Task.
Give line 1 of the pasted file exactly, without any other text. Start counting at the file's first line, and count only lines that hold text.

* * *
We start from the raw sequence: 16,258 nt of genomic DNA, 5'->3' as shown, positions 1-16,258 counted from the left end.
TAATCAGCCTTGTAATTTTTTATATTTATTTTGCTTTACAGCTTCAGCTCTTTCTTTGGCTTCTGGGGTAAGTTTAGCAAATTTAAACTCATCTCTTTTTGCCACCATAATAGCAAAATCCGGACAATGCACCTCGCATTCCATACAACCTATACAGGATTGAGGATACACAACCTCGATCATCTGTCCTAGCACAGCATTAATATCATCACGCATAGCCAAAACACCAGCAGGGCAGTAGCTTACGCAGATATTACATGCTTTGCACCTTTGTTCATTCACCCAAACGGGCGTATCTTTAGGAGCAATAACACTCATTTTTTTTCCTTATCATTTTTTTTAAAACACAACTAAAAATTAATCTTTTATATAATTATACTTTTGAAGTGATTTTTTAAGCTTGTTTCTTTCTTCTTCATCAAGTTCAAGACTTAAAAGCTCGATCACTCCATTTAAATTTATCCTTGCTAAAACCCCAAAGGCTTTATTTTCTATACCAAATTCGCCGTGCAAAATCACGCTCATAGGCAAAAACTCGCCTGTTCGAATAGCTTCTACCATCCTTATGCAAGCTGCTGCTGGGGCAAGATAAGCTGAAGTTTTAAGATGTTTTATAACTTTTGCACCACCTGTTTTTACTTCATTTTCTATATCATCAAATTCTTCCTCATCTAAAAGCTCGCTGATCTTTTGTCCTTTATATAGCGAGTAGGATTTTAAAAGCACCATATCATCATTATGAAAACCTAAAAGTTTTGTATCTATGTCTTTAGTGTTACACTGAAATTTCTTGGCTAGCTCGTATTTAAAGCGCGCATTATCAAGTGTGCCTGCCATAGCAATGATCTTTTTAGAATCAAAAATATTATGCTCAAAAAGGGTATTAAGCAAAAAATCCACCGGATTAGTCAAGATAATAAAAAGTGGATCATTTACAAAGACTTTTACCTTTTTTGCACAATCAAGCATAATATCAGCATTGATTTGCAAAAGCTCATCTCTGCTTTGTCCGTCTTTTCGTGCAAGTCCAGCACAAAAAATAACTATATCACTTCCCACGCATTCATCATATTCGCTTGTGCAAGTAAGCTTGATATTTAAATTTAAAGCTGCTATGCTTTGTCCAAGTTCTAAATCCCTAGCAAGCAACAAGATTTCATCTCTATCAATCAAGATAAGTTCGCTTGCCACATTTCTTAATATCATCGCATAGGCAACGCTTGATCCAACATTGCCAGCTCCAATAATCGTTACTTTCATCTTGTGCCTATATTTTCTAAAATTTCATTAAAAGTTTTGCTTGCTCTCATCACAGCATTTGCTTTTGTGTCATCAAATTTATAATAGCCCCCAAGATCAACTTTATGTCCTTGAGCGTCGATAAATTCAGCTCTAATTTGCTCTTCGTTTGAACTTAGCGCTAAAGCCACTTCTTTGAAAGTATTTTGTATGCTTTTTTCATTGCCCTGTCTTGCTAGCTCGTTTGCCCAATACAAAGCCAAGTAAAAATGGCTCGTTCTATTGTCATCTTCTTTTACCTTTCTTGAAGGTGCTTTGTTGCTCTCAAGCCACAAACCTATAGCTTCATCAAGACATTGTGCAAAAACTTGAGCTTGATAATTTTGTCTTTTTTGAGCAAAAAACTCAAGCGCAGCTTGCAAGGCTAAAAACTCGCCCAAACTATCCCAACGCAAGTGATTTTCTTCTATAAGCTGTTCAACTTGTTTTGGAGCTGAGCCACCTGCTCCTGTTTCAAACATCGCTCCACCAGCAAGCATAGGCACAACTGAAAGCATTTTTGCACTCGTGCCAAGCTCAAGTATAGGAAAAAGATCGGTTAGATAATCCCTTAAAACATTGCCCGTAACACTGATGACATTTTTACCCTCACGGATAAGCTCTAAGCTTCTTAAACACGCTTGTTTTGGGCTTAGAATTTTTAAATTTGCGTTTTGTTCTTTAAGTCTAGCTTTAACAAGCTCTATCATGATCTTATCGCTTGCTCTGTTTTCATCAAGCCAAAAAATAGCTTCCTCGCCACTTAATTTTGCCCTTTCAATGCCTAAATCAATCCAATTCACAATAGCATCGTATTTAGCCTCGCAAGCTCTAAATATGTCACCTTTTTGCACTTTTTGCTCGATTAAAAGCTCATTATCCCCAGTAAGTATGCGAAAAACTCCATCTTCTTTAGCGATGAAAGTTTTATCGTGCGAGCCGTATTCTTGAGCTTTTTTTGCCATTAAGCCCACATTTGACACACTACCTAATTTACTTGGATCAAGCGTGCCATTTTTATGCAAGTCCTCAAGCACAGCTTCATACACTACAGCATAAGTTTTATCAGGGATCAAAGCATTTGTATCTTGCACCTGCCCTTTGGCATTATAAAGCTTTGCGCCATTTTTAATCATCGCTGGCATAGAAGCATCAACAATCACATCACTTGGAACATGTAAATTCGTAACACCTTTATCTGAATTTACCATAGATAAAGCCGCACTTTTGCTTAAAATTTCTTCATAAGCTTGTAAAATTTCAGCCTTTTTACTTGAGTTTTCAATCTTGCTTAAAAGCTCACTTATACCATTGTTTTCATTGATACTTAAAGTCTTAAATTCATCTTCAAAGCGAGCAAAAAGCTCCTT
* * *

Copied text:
We start from the raw sequence: 16,258 nt of genomic DNA, 5'->3' as shown, positions 1-16,258 counted from the left end.